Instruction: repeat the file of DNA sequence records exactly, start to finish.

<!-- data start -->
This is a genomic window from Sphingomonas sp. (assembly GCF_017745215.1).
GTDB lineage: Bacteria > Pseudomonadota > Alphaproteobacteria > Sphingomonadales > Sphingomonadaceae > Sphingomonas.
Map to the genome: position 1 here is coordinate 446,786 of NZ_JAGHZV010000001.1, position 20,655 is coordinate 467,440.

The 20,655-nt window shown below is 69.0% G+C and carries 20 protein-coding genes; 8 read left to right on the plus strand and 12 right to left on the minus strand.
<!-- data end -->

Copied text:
This is a genomic window from Sphingomonas sp. (assembly GCF_017745215.1).
GTDB lineage: Bacteria > Pseudomonadota > Alphaproteobacteria > Sphingomonadales > Sphingomonadaceae > Sphingomonas.
Map to the genome: position 1 here is coordinate 446,786 of NZ_JAGHZV010000001.1, position 20,655 is coordinate 467,440.

The 20,655-nt window shown below is 69.0% G+C and carries 20 protein-coding genes; 8 read left to right on the plus strand and 12 right to left on the minus strand.